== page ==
Can you get in trouble if you give a cop the middle finger in SC? Here’s what the law says

Let’s just say you’re cruising down a South Carolina highway, upset about work or family or something and then in your rear view you see blue lights.

Not happy.

Officer comes to the window and says your taillight is busted.

You think, are you kidding me? And as the officer walks away you flip them off.

Are you going to be arrested for that?

Captain Sonny Collins of the South Carolina Highway Patrol says it’s the officer’s discretion based on the circumstances.

The situation would fall under the disorderly conduct law, he said.

The law deals mainly with people who are drunk and creating a scene or firing guns within 50 feet of a road or highway.

But then there’s this: “uses obscene or profane language on any highway or at any public place or gathering or in hearing distance of any schoolhouse or church.”

That is a misdemeanor charge with $100 fine if found guilty or 30 days in jail.

But here’s a caveat in the law: “conditional discharge may be granted by the court in accordance with the provisions of this section upon approval by the circuit solicitor.”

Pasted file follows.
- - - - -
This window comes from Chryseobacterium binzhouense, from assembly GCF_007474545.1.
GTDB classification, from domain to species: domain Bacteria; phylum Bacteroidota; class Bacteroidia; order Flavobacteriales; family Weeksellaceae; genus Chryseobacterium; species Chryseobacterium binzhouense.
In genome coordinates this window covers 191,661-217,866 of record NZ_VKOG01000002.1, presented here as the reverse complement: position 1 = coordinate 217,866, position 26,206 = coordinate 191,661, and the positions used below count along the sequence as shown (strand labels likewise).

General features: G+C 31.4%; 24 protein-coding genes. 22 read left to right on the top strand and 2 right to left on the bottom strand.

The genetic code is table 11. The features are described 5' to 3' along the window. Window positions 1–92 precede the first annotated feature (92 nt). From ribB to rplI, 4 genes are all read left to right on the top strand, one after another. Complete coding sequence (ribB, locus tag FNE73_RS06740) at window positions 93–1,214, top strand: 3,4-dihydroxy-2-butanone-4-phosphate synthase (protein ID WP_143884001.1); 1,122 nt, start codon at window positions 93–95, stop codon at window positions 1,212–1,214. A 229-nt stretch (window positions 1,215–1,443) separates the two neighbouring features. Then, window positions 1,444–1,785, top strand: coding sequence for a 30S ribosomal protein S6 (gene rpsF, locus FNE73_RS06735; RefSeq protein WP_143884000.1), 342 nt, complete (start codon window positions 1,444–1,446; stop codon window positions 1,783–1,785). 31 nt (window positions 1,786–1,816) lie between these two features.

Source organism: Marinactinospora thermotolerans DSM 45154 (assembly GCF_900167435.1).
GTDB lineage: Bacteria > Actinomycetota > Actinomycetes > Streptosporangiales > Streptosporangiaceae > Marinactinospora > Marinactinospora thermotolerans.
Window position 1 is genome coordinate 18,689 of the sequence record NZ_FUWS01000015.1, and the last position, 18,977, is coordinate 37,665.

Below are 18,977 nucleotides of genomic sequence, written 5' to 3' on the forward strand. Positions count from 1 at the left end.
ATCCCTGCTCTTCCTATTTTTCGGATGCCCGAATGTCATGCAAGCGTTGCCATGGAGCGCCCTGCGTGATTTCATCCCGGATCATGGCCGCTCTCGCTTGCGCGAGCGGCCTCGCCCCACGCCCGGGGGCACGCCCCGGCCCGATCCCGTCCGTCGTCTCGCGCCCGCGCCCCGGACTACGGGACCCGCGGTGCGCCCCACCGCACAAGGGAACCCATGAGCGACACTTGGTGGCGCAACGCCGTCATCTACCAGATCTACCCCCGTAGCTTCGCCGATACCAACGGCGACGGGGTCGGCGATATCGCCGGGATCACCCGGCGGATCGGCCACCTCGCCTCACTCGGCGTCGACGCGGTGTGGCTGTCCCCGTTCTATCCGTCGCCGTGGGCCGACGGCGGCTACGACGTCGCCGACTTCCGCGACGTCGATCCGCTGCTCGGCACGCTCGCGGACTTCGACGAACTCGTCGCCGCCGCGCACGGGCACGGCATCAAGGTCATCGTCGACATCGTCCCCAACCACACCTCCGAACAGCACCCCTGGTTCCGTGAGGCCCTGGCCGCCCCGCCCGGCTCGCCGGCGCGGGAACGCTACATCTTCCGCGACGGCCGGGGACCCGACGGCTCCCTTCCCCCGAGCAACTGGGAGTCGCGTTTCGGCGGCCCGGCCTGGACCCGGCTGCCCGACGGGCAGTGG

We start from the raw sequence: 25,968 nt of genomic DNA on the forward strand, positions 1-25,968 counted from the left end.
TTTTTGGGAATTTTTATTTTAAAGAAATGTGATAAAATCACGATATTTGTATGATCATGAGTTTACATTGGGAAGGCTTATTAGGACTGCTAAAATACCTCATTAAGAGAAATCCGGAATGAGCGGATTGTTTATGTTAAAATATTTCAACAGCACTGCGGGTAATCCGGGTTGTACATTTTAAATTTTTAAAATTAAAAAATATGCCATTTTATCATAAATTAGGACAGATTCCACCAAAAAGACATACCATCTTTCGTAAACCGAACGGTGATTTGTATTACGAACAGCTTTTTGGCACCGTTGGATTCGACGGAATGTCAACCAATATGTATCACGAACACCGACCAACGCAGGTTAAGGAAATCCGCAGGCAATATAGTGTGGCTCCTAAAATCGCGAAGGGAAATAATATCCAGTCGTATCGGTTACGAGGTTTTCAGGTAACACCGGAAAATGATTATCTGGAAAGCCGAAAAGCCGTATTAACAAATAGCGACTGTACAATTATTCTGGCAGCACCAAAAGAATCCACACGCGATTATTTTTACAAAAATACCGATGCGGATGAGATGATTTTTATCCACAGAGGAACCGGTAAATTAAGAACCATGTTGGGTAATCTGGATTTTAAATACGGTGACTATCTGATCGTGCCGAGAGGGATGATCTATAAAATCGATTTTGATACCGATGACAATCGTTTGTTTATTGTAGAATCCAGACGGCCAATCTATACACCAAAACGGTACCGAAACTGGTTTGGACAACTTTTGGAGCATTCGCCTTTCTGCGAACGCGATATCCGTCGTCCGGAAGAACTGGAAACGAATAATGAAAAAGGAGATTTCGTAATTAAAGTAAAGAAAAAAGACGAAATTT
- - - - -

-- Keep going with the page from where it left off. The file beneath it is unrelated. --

And here’s another: courts have ruled giving someone the middle finger is actually free speech.

The United States Court of Appeals for the Sixth Circuit, based in Cincinnati, Ohio, which covers Kentucky, Michigan, Ohio and Tennessee, ruled in 2019 that flipping off an officer is protected as free speech under the 1st Amendment to the U.S. Constitution.

The case was brought by Debra L. Cruise-Gulyas, who initially was given a break and cited for a non-moving violation instead of a speeding ticket. But after she flipped off officer Matthew Minard of the Taylor, Michigan Police Department, he pulled her over again and gave her a speeding ticket.

Two things were wrong, the court said: the gesture is free speech and you can’t pull someone over again. Unreasonable search and seizure (4th Amendment) and lack of due process (14th Amendment), the court said.

“Fits of rudeness or lack of gratitude may violate the Golden Rule. But that doesn’t make them illegal or for that matter punishable or for that matter grounds for a seizure,” the opinion states.

It’s not just an Ohio appeals court. Professor Rachel Harmon of the University of Virginia School of Law said on “Talks on Law,” “The Supreme Court has long recognized that protected speech may include symbolic and expressive conduct — like flipping the bird — when the speaker intends to convey a message or idea.”

Yet, while the gesture alone might not get you in trouble, other actions arising from the heat of the moment could be interpreted as something more, perhaps resisting arrest or some other violation of the law.